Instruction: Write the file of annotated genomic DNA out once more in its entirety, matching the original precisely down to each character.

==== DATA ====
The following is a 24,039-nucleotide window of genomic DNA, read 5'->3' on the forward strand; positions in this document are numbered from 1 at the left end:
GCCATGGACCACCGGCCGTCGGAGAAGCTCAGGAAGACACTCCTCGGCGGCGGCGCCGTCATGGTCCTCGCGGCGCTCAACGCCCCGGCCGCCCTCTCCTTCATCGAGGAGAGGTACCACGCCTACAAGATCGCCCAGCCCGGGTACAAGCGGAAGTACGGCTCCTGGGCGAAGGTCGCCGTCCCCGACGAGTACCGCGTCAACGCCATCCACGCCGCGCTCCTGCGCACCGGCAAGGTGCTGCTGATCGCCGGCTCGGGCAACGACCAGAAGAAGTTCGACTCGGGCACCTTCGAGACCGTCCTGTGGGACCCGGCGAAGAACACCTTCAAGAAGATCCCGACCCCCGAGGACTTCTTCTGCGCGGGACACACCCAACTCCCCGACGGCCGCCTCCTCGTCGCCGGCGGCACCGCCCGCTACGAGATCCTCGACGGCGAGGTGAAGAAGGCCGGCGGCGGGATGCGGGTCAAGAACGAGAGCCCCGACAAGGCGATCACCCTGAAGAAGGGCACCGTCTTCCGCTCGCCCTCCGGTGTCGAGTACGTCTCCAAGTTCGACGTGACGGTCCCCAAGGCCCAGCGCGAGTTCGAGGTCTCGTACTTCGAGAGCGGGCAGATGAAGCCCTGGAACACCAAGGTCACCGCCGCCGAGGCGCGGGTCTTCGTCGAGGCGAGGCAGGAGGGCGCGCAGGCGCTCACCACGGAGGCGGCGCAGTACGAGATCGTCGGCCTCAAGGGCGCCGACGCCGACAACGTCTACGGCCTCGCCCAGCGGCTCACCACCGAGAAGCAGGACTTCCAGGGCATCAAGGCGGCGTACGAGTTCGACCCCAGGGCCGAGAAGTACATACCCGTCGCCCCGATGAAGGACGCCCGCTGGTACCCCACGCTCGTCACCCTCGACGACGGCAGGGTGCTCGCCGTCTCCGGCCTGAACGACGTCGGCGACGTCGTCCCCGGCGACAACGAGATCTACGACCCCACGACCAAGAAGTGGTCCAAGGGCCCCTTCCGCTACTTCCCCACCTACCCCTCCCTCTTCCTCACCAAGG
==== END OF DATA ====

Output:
The following is a 24,039-nucleotide window of genomic DNA, read 5'->3' on the forward strand; positions in this document are numbered from 1 at the left end:
GCCATGGACCACCGGCCGTCGGAGAAGCTCAGGAAGACACTCCTCGGCGGCGGCGCCGTCATGGTCCTCGCGGCGCTCAACGCCCCGGCCGCCCTCTCCTTCATCGAGGAGAGGTACCACGCCTACAAGATCGCCCAGCCCGGGTACAAGCGGAAGTACGGCTCCTGGGCGAAGGTCGCCGTCCCCGACGAGTACCGCGTCAACGCCATCCACGCCGCGCTCCTGCGCACCGGCAAGGTGCTGCTGATCGCCGGCTCGGGCAACGACCAGAAGAAGTTCGACTCGGGCACCTTCGAGACCGTCCTGTGGGACCCGGCGAAGAACACCTTCAAGAAGATCCCGACCCCCGAGGACTTCTTCTGCGCGGGACACACCCAACTCCCCGACGGCCGCCTCCTCGTCGCCGGCGGCACCGCCCGCTACGAGATCCTCGACGGCGAGGTGAAGAAGGCCGGCGGCGGGATGCGGGTCAAGAACGAGAGCCCCGACAAGGCGATCACCCTGAAGAAGGGCACCGTCTTCCGCTCGCCCTCCGGTGTCGAGTACGTCTCCAAGTTCGACGTGACGGTCCCCAAGGCCCAGCGCGAGTTCGAGGTCTCGTACTTCGAGAGCGGGCAGATGAAGCCCTGGAACACCAAGGTCACCGCCGCCGAGGCGCGGGTCTTCGTCGAGGCGAGGCAGGAGGGCGCGCAGGCGCTCACCACGGAGGCGGCGCAGTACGAGATCGTCGGCCTCAAGGGCGCCGACGCCGACAACGTCTACGGCCTCGCCCAGCGGCTCACCACCGAGAAGCAGGACTTCCAGGGCATCAAGGCGGCGTACGAGTTCGACCCCAGGGCCGAGAAGTACATACCCGTCGCCCCGATGAAGGACGCCCGCTGGTACCCCACGCTCGTCACCCTCGACGACGGCAGGGTGCTCGCCGTCTCCGGCCTGAACGACGTCGGCGACGTCGTCCCCGGCGACAACGAGATCTACGACCCCACGACCAAGAAGTGGTCCAAGGGCCCCTTCCGCTACTTCCCCACCTACCCCTCCCTCTTCCTCACCAAGG